Its objective was to eliminate the Izium bridgehead over Seversky Donets or the Barvenkovo bulge which was one of the Soviet offensives staging areas. On 12 May 1942, Soviet forces under the command of Marshal Semyon Timoshenko launched an offensive against the German 6th Army from a salient established during the winter counter-offensive, after initial promising signs, the offensive was stopped by German counterattacks. The operation caused almost 300,000 Soviet casualties compared to just 20,000 for the Germans, by late February 1942, the Soviet winter counter-offensive, had pushed German forces from Moscow on a broad front and ended in mutual exhaustion. Stalin was convinced that the Germans were finished and would collapse by the spring or summer 1942, Stalin decided to exploit this perceived weakness on the Eastern Front by launching a new offensive in the spring. Vasilevsky wrote Yes, we were hoping for, but the reality was more harsh than that, despite the caution urged by his generals, Stalin decided to try to keep the German forces off-balance through local offensives.
Although Stavka believed that the Germans had been defeated before Moscow, most generals and front commanders believed that the principal effort would be a German offensive towards Moscow. Stalin had agreed to prepare the Red Army for a strategic defence but gave orders for the planning of seven local offensives. One area was Kharkov, where action was ordered for March. The forces of Marshal Semyon Timoshenko and Lieutenant General Kirill Moskalenko penetrated German positions along the northern Donets River, fighting continued into April, with Moskalenko crossing the river and establishing a tenuous bridgehead at Izium. In the south, the Soviet 6th Army had limited success defending against German forces, catching the attention of Stalin, it set the pace for the prelude to the eventual offensive intended to reach Pavlohrad and Sinelnikovo and eventually Kharkov and Poltava. By 15 March, Soviet commanders introduced preliminary plans for an offensive towards Kharkov, the build-up of Soviet forces in the region of Barvenkovo and Vovchansk continued well into the beginning of May.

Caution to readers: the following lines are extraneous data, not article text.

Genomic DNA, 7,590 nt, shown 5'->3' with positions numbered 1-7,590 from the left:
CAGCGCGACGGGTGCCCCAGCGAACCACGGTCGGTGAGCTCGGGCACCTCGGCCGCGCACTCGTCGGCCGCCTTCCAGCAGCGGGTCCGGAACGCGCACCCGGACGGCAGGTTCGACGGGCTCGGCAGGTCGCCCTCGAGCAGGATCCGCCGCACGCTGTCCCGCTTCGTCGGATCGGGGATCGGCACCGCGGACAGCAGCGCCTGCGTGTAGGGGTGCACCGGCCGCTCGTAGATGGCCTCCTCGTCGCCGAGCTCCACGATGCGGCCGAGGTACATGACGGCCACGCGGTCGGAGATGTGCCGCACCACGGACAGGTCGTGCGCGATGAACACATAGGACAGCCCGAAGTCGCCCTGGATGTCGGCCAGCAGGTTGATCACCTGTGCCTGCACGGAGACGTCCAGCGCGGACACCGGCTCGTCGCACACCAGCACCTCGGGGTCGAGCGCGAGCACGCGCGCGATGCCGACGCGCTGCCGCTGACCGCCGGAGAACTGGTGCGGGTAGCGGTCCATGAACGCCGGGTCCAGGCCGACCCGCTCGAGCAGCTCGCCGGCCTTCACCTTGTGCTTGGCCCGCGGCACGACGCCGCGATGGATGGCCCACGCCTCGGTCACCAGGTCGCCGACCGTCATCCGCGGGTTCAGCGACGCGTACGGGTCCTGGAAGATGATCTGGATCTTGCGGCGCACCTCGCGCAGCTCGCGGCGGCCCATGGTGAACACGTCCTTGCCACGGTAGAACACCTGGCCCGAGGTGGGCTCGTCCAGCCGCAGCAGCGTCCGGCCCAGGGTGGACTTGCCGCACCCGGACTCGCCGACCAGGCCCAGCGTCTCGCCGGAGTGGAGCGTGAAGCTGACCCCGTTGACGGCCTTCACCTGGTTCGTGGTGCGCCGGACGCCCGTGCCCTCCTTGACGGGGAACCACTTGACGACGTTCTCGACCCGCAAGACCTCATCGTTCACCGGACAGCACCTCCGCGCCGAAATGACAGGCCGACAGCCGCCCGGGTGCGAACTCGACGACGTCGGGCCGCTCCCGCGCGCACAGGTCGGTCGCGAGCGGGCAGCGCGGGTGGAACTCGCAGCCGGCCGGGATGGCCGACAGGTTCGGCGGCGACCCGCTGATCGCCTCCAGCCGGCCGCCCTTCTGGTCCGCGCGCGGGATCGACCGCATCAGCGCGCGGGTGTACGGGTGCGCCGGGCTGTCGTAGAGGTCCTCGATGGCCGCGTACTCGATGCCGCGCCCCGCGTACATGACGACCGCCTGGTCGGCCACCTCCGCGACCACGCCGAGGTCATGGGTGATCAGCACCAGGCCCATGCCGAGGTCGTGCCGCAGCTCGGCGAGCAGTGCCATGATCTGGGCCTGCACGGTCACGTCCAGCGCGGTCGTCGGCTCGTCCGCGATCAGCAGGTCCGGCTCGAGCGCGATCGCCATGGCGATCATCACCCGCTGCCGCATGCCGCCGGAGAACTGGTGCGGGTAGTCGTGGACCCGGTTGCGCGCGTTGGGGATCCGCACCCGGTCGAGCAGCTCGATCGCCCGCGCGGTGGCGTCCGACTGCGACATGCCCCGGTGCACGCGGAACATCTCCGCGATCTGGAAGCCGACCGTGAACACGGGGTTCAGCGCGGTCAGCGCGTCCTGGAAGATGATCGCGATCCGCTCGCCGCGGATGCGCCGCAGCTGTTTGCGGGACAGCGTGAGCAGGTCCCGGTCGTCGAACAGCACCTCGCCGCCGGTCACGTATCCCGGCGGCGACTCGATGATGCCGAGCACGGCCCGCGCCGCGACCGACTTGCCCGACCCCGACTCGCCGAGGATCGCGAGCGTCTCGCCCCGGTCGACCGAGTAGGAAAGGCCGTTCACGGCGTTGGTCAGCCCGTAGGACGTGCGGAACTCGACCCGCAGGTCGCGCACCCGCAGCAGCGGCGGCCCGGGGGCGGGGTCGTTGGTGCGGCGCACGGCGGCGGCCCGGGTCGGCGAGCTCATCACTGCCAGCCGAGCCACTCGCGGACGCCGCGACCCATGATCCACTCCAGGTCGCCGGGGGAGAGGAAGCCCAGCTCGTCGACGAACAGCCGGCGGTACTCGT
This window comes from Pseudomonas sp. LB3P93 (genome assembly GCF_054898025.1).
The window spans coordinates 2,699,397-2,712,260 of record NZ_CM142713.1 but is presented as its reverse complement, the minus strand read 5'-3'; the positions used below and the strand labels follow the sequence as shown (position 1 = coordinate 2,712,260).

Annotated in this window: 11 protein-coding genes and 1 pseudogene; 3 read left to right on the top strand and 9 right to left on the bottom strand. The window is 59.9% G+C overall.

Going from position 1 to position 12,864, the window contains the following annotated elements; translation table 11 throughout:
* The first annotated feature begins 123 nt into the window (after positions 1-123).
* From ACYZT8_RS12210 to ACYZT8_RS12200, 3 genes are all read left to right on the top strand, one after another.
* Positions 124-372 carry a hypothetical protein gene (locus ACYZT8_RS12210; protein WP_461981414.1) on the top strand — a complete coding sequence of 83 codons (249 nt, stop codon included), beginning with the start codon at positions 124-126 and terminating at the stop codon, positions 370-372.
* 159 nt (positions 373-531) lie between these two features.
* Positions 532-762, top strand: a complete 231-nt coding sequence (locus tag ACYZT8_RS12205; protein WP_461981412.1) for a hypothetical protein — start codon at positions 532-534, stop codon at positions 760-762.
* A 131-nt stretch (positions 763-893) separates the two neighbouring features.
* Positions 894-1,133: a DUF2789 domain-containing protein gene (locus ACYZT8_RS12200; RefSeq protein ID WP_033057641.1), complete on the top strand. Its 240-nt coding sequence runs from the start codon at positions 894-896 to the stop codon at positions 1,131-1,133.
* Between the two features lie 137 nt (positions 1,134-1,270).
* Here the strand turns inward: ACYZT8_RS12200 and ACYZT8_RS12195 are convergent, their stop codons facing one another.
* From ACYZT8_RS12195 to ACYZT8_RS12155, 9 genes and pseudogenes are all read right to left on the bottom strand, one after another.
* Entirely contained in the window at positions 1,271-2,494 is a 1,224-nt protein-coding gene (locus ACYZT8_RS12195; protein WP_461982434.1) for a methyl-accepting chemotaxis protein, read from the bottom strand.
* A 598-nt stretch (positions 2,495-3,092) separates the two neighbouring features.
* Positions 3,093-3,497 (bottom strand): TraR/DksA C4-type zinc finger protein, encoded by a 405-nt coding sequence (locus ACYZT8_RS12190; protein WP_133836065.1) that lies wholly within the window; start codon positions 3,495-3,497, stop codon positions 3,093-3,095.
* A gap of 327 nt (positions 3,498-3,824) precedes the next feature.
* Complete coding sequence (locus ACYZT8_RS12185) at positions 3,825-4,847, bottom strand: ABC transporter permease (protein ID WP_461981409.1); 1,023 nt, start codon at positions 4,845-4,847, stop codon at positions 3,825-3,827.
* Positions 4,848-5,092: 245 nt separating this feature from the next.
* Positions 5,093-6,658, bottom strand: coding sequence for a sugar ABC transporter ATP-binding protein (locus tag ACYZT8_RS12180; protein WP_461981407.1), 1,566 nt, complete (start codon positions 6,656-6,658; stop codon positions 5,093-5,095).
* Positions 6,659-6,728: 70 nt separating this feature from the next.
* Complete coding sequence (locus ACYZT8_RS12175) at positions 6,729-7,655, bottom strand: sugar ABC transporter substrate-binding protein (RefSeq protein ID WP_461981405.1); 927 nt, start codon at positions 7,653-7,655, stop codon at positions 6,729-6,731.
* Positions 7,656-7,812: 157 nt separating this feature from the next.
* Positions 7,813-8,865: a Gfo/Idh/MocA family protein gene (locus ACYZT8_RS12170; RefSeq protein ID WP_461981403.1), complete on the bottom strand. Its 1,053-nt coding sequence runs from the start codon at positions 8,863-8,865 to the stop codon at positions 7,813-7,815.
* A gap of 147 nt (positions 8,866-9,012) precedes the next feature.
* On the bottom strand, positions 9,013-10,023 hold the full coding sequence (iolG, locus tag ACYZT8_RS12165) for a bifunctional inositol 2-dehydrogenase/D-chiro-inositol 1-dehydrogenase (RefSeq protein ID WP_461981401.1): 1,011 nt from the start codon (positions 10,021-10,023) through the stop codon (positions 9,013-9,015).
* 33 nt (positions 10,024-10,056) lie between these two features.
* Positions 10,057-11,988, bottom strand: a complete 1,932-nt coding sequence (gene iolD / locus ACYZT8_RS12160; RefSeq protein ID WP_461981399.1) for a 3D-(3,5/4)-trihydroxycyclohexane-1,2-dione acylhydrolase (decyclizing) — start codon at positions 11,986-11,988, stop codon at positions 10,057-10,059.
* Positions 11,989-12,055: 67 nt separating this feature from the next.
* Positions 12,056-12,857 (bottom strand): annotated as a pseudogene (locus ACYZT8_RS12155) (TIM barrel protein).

By 11 May 1942, the Red Army was able to allocate six armies under two fronts, amongst other units, the Soviet Southwestern Front had the 21st Army, 28th Army, 38th Army and the 6th Army. By 11 May, the 21st Tank Corps had been moved into the region with the 23rd Tank Corps, there were three independent rifle divisions and a rifle regiment from the 270th Rifle Division, concentrated in the area, supported by the 2nd Cavalry Corps in Bogdanovka. The Soviet Southern Front had the 57th and 9th armies, along with thirty rifle divisions, a brigade and the 24th Tank Corps. At its height, the Southern Front could operate eleven guns or mortars per kilometer of front, forces regrouping in the sector ran into the rasputitsa, which turned much of the soil into mud. This caused severe delays in the preparations and made reinforcing the Southern and Southwestern Front take longer than expected, senior Soviet representatives criticized the front commanders for poor management of forces, an inability to stage offensives and for their armchair generalship.
Because the regrouping was done so haphazardly, the Germans received some warning of Soviet preparations, the commander of the 38th Army, placed the blame on the fact that the fronts did not plan in advance to regroup and showed a poor display of front management. The primary Soviet leader was Marshal Semyon Timoshenko, a veteran of World War I, Timoshenko had achieved some success at the Battle of Smolensk in 1941 but was eventually defeated